Visit him at omarelakkad.com or follow him on Twitter @omarelakkad and Instagram @oelakkad.

About What Strange Paradise

It is one thing to put a human face on a migrant crisis and another to do so in so compelling a way that a reader simply cannot put your book down.”
Gish Jen, author of The Resisters

From the widely acclaimed, best-selling author of American War, a new novel – beautifully written, unrelentingly dramatic, and profoundly moving – that looks at the global refugee crisis through the eyes of a child.

More bodies have washed up on the shores of a small island. Another over-filled, ill-equipped, dilapidated ship has sunk under the weight of its too many passengers: Syrians, Ethiopians, Egyptians, Lebanese, Palestinians, all of them desperate to escape untenable lives in their homelands. And only one has made the passage: nine-year-old Amir, a Syrian boy who has the good fortune to fall into the hands not of the officials but of Vanna: a teenage girl, native to the island, who lives inside her own sense of homelessness in a place and among people she has come to disdain. And though she and the boy are complete strangers, though they don't speak a common language, she determines to do whatever it takes to save him.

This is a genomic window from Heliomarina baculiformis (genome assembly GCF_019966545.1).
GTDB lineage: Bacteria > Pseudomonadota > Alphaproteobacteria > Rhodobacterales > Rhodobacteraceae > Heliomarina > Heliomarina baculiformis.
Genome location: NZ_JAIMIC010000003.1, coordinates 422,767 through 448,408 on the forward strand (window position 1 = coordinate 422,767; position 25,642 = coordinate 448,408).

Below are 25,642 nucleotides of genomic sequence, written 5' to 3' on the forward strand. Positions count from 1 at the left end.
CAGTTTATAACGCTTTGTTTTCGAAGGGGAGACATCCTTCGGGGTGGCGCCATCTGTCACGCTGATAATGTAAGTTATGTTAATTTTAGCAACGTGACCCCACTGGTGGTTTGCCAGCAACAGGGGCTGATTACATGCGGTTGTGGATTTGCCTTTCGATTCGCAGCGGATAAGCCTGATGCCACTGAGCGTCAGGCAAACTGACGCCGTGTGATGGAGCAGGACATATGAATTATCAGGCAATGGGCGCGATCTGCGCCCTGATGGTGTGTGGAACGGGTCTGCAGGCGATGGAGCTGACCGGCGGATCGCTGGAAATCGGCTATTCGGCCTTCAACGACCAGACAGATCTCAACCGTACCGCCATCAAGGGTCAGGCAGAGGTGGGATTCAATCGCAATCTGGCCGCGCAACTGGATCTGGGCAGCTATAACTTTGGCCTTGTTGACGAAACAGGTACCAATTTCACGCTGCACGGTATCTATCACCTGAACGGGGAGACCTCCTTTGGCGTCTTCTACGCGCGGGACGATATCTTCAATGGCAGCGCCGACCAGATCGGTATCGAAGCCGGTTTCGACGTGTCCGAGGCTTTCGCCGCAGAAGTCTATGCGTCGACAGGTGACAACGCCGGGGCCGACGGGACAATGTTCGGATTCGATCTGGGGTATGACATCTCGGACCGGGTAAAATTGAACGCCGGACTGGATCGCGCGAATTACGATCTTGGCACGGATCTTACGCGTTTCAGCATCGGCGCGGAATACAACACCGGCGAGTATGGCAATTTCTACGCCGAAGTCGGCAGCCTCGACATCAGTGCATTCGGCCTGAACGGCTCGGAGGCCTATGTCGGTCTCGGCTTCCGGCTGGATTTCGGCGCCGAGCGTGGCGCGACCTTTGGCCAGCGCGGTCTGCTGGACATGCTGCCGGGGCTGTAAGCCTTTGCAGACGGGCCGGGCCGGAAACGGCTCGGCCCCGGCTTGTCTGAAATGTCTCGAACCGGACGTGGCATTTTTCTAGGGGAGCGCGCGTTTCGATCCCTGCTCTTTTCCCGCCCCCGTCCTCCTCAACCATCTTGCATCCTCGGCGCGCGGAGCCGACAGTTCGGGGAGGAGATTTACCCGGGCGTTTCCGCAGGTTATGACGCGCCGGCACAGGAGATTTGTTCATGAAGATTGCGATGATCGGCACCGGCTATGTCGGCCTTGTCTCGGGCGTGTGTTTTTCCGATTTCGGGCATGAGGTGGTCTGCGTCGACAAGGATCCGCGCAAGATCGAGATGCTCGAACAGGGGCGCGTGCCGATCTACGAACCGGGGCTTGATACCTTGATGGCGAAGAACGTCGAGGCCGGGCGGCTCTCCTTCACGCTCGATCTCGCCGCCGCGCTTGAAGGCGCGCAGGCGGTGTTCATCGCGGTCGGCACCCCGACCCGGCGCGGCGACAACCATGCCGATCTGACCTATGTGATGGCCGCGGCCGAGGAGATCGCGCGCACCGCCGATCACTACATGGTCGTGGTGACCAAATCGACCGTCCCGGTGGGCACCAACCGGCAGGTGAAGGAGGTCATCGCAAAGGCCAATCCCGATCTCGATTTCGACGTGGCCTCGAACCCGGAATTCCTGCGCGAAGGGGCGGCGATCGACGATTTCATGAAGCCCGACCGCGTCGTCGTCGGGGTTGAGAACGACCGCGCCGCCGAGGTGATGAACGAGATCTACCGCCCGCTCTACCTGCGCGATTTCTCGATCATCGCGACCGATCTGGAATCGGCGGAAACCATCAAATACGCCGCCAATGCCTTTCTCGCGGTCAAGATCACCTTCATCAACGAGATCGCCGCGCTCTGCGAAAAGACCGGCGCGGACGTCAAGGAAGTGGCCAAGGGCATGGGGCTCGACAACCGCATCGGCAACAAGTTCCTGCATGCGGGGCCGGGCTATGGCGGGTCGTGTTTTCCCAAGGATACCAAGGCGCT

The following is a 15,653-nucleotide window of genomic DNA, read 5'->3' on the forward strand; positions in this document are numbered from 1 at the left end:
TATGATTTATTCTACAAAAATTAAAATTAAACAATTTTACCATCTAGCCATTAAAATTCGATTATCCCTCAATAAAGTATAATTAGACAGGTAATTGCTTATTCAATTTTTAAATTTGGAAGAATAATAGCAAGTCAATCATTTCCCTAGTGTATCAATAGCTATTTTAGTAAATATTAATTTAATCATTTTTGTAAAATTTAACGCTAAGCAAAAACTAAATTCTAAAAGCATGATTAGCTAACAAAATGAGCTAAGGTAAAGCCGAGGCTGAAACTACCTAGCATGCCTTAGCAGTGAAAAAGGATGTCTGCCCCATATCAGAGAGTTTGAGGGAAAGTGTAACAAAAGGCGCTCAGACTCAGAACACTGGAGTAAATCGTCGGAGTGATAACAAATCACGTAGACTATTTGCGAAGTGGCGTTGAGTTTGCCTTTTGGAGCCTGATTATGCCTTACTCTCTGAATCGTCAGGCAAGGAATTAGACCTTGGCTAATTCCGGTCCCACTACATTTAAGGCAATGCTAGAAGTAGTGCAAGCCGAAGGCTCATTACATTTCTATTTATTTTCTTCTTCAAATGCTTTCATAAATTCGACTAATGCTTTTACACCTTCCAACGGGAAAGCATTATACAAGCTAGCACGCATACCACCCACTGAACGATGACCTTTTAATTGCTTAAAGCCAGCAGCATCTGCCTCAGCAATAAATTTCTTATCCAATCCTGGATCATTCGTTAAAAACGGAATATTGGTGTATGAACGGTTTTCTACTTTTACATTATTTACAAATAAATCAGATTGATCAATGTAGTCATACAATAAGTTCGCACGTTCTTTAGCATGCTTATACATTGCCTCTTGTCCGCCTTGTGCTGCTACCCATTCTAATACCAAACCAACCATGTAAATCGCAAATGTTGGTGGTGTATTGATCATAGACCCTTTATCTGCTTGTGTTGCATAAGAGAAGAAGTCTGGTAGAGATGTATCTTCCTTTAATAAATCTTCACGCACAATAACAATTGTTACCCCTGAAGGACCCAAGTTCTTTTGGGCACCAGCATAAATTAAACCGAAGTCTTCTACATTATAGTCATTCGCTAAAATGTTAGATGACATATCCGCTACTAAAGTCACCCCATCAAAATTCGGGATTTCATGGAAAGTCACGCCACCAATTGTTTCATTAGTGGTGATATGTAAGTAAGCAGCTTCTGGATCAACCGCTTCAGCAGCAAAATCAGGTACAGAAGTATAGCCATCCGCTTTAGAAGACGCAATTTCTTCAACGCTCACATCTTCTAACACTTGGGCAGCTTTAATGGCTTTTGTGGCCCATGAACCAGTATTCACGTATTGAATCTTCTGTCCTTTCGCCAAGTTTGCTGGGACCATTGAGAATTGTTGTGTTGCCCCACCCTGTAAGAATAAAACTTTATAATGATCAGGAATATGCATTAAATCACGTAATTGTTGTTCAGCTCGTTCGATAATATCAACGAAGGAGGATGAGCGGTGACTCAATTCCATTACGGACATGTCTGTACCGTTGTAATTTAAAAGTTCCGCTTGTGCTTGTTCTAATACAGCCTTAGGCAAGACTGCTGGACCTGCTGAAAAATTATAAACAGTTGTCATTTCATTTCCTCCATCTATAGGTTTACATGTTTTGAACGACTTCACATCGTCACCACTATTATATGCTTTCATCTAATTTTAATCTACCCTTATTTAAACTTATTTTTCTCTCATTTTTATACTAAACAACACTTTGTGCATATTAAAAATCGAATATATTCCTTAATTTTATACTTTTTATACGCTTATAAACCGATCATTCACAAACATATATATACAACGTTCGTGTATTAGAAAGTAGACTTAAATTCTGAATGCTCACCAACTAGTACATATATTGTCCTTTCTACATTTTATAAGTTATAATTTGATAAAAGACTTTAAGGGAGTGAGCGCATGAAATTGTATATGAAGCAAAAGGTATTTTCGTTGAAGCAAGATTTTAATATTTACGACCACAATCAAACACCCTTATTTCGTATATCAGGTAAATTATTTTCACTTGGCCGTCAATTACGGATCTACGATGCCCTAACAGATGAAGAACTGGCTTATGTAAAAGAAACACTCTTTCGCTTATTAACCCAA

In alternating chapters, we learn the story of the boy's life and how he came to be on the boat; and we follow the girl and boy as they make their way toward a vision of safety. But as the novel unfurls, we begin to understand that this is not merely the story of two children finding their way through a hostile world, it is the story of our collective moment in this time: of empathy and indifference, of hope and despair and of the way each of those things can blind us to reality, or guide us to a better one.